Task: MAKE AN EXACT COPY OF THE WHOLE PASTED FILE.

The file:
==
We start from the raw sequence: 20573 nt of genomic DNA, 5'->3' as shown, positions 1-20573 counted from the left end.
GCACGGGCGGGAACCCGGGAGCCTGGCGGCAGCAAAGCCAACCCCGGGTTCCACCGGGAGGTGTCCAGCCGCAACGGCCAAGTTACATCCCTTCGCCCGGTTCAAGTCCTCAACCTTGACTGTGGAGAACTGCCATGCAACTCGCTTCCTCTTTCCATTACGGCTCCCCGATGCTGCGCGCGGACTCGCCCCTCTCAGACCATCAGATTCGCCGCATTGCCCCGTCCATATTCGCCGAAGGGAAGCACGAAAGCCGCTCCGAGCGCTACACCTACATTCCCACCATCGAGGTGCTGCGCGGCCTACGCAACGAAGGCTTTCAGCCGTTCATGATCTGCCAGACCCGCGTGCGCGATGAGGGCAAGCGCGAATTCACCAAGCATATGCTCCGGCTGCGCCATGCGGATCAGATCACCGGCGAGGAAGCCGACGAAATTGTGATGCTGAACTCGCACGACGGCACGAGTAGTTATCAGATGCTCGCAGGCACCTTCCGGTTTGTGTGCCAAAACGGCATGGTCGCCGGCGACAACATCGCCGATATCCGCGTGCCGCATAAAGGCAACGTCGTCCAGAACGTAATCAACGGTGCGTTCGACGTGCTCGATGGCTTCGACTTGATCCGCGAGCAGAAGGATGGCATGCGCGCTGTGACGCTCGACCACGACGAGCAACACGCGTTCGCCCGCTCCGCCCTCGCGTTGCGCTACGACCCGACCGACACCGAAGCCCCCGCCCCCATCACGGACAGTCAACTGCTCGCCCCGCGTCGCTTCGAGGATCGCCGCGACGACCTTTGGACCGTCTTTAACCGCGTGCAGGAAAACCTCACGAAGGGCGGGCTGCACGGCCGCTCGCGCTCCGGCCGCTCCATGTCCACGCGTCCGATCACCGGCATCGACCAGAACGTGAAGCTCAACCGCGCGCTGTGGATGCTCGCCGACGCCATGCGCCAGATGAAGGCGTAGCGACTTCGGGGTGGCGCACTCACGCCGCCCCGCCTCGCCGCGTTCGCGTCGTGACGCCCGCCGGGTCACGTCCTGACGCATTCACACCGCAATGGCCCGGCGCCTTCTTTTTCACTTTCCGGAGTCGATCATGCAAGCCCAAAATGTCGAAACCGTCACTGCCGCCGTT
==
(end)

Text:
We start from the raw sequence: 20573 nt of genomic DNA, 5'->3' as shown, positions 1-20573 counted from the left end.
GCACGGGCGGGAACCCGGGAGCCTGGCGGCAGCAAAGCCAACCCCGGGTTCCACCGGGAGGTGTCCAGCCGCAACGGCCAAGTTACATCCCTTCGCCCGGTTCAAGTCCTCAACCTTGACTGTGGAGAACTGCCATGCAACTCGCTTCCTCTTTCCATTACGGCTCCCCGATGCTGCGCGCGGACTCGCCCCTCTCAGACCATCAGATTCGCCGCATTGCCCCGTCCATATTCGCCGAAGGGAAGCACGAAAGCCGCTCCGAGCGCTACACCTACATTCCCACCATCGAGGTGCTGCGCGGCCTACGCAACGAAGGCTTTCAGCCGTTCATGATCTGCCAGACCCGCGTGCGCGATGAGGGCAAGCGCGAATTCACCAAGCATATGCTCCGGCTGCGCCATGCGGATCAGATCACCGGCGAGGAAGCCGACGAAATTGTGATGCTGAACTCGCACGACGGCACGAGTAGTTATCAGATGCTCGCAGGCACCTTCCGGTTTGTGTGCCAAAACGGCATGGTCGCCGGCGACAACATCGCCGATATCCGCGTGCCGCATAAAGGCAACGTCGTCCAGAACGTAATCAACGGTGCGTTCGACGTGCTCGATGGCTTCGACTTGATCCGCGAGCAGAAGGATGGCATGCGCGCTGTGACGCTCGACCACGACGAGCAACACGCGTTCGCCCGCTCCGCCCTCGCGTTGCGCTACGACCCGACCGACACCGAAGCCCCCGCCCCCATCACGGACAGTCAACTGCTCGCCCCGCGTCGCTTCGAGGATCGCCGCGACGACCTTTGGACCGTCTTTAACCGCGTGCAGGAAAACCTCACGAAGGGCGGGCTGCACGGCCGCTCGCGCTCCGGCCGCTCCATGTCCACGCGTCCGATCACCGGCATCGACCAGAACGTGAAGCTCAACCGCGCGCTGTGGATGCTCGCCGACGCCATGCGCCAGATGAAGGCGTAGCGACTTCGGGGTGGCGCACTCACGCCGCCCCGCCTCGCCGCGTTCGCGTCGTGACGCCCGCCGGGTCACGTCCTGACGCATTCACACCGCAATGGCCCGGCGCCTTCTTTTTCACTTTCCGGAGTCGATCATGCAAGCCCAAAATGTCGAAACCGTCACTGCCGCCGTT